While Loops: Basics to Advanced

In JavaScript, loops are used to execute a block of code repeatedly under certain conditions. The while and do-while loops are fundamental control structures that offer flexibility in how and when this repetition occurs.

The Structure of While Loops

A while loop will continue to execute a block of code as long as the specified condition evaluates to true. It’s crucial that the condition eventually becomes false; otherwise, you’ll find yourself stuck in an infinite loop.

I. Syntax

while (condition) {
  // code block to be executed

II. Example

let count = 0;

while (count < 5) {
  console.log("Count is: " + count);

This loop will print “Count is: x” (where x ranges from 0 to 4) and then exit once count reaches 5, as the condition count < 5 becomes false.

The Structure of Do-While Loops

The do-while loop is similar to the while loop, with one key difference: the code block is executed once before the condition is tested. This guarantees that the code block is executed at least once.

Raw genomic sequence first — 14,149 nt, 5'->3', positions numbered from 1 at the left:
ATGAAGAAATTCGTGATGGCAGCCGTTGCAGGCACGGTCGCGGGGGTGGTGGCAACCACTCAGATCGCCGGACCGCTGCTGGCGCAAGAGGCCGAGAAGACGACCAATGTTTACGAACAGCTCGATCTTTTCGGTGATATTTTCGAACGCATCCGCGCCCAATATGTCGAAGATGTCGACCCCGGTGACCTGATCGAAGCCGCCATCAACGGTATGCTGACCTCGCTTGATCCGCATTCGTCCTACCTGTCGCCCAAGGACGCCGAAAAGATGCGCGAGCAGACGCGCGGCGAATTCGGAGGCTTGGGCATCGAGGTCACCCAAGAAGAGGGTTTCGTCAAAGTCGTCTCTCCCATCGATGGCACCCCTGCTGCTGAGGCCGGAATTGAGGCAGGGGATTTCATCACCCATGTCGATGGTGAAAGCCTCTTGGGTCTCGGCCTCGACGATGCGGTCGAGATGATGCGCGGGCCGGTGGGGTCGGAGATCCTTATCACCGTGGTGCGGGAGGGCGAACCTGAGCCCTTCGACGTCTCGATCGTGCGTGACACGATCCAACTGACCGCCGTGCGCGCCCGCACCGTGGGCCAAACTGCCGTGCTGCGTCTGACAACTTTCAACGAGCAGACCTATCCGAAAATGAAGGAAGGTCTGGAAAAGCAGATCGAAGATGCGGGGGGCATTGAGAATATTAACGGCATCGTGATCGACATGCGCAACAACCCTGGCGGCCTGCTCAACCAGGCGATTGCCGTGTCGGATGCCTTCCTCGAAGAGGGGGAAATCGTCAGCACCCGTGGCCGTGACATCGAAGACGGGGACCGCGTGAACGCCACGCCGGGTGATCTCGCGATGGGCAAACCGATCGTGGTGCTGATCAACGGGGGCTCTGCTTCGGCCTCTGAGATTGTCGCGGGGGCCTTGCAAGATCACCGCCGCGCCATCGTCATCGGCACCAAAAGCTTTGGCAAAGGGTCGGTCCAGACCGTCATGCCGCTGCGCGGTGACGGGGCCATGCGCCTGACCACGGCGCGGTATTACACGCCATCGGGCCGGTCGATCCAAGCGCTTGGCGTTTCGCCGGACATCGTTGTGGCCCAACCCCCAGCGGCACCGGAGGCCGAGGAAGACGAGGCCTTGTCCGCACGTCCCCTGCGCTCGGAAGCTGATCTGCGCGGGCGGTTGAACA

I. Syntax

do {
  // code block to be executed
} while (condition);

II. Example

let result = '';

do {
  result += 'The number is ' + count;
} while (count < 5);


In this example, the do-while loop also appends a string to result with count ranging from 0 to 4, printing the message at least once even if the condition is initially false.

Practical Scenarios for While vs. For Loops

Choosing between while, do-while, and for loops often depends on the specific requirements of your task.

I. Use while When:

  • The number of iterations is not known before the loop starts.
  • You want the code to run only if a condition is met (since the condition is evaluated before the first iteration).

II. Use do-while When:

  • You need the loop to execute at least once, but the subsequent iterations depend on a condition being met.

III. Use for When:

  • You know the exact number of iterations in advance.
  • You need to initialize a counter, check a condition, and update the counter all in one line.

IV. Example: Choosing the Right Loop

Reading User Input Until They Type “Stop”

Using a while loop is more appropriate here because you don’t know how many inputs you’ll need to read.

let userInput;

while (userInput !== "stop") {
  userInput = prompt("Enter a value, or type 'stop' to end:");

Processing Items in an Array

A for loop is ideal for iterating over an array when you know its length.

const items = ['Apple', 'Banana', 'Cherry'];

for (let i = 0; i < items.length; i++) {